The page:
As a California girl, my whole life, born and bred, I always thought I was surrounded by nature, because I was so close to the ocean, and we have trees everywhere.

But in the Pacific Northwest, here, where I live on the literal side of a mountain, I look out my window, and all I see is a Nature.

Yes, Nature with a capital N.

I can drive 15 minutes from my house, and I’m an open nature, wild, unadulterated, slightly terrifying.

Slowly, as I visited local nurseries, I began choosing plants with love in my heart. I began choosing local plants. I began paying close attention to their needs.

You see, with all the other plants that I work with, the focus is on my needs, on the needs of my family, or on the needs of somebody else I’m serving.

I rarely think about the needs of the plant.

Now, as I’m slowing down, I’m able to walk through my house, stick my fingers in the soil, spray this plant, add water to this one, move this one toward window, move this one away from my window.

I look at the plants now as my nature children. Like more pets.

And it really is all about striking the perfect balance. Because you also don’t want to over love your plants.

You don’t want to neglect them, but you also don’t want to drowned them.

The Benefits of Indoor Plants

It is worth learning to strike this balance, because the benefits of having indoor plants are numerous.

Most indoor plants will act as indoor air filters, cleaning toxins, right out of the air.

They also teach and encourage empathy and caretaking, aspects that give us bigger hearts and build a stronger immune systems.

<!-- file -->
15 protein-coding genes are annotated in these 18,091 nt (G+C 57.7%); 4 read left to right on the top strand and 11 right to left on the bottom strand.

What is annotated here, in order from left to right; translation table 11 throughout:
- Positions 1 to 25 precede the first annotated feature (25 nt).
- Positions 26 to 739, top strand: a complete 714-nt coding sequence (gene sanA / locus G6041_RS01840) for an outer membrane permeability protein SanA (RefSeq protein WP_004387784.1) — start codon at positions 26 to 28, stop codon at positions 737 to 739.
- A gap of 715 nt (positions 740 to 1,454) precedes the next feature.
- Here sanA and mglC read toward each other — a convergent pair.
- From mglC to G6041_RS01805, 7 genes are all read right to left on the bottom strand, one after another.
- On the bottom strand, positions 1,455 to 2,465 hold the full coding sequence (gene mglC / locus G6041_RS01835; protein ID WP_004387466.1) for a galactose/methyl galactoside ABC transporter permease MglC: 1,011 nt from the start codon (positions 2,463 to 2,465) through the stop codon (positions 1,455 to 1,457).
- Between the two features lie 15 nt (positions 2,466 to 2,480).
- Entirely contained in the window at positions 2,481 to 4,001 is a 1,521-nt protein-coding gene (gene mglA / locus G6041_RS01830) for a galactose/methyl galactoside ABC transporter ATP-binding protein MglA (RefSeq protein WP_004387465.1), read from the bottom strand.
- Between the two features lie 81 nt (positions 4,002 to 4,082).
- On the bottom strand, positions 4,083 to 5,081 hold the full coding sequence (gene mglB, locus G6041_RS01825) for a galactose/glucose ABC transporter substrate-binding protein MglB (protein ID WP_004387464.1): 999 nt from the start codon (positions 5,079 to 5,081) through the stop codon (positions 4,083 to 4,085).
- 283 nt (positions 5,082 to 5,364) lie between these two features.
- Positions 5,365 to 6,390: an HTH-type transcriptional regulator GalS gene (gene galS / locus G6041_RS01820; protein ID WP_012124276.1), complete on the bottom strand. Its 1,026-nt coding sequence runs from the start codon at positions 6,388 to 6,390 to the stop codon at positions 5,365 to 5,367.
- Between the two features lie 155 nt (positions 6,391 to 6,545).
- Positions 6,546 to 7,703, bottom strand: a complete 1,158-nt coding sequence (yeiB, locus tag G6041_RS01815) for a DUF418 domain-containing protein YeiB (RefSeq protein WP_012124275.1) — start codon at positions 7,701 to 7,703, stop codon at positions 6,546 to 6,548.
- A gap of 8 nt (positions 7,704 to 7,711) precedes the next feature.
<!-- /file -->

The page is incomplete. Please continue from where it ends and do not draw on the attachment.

Studies have shown that indoor plants can reduce your stress, improve your sense of well-being, support your cognitive health, improve your environmental wellness, and help you build symbiotic relationships.

Working with plants can be genuinely therapeutic. Researchers have used horticultural therapy to help people with depression, anxiety, dementia, and other mental illnesses.

Green Thumb

So you don’t have a green thumb.

You definitely have other qualities that are inherent.

But just because you weren’t born naturally good with indoor plants, or with a green thumb, does not mean that you can’t develop one, or at least start doing a passing good job of maintaining plants in your environment.

The best advice I can give you is to have patience, revisit your attitude, and pick both local and hard to kill plants.

Start there, and grow.

And hey, even if you just stay there, you’re winning.  

5 Best Plants to Grown Indoors

Snake plant

This plant is the best place to start for anybody who kills plants. I have a friend who kept a snake plant in her dirty dry apartment for three years without watering it comment and it stayed alive.

It’s a miracle plant.

Check the soil once a week, spray it occasionally with your spray bottle, and put it in a nice corner of your bedroom.

Air plant

Talk about only needing a spray bottle? The air plant literally survives on the nutrients from the air. Visit it regularly, and give it the occasional spritz. If you notice the soil start to dry out, soak the soil and then let it do its thing.

Spider plant

Yes. I know. I said I killed a spider plant. 

But in my defense, I didn’t know it was supposed to be an indoor plant. I kept it outside. And it froze.

My bad.

Spider plants can actually make great indoor plants in pretty much any space in your home, from low, lighting in a corner to direct exposure to the hot sun.

Like with any plant, dip your fingers in the soil on occasion and if you notice try, give it a quick soak.

Aloe vera

Like a succulent, with added benefits. The aloe vera plant will thrive in virtually any circumstances. I haven’t even killed an aloe vera.

Water this plant once a month, maybe once every three weeks.

And when you’re feeling a bit dry, snap off a piece and apply the jelly to your face for a nice facial.

Monstera

I’m not gonna lie, I was super proud of myself for keeping a Monstera alive. Only to find out that they’re actually pretty hard to kill.

But that’s kind of the fun of it because they look so big and hard to care for.

Just keep it out of direct light and water it every couple weeks, and make sure you show it off to every visitor you have.

Happy manifesting!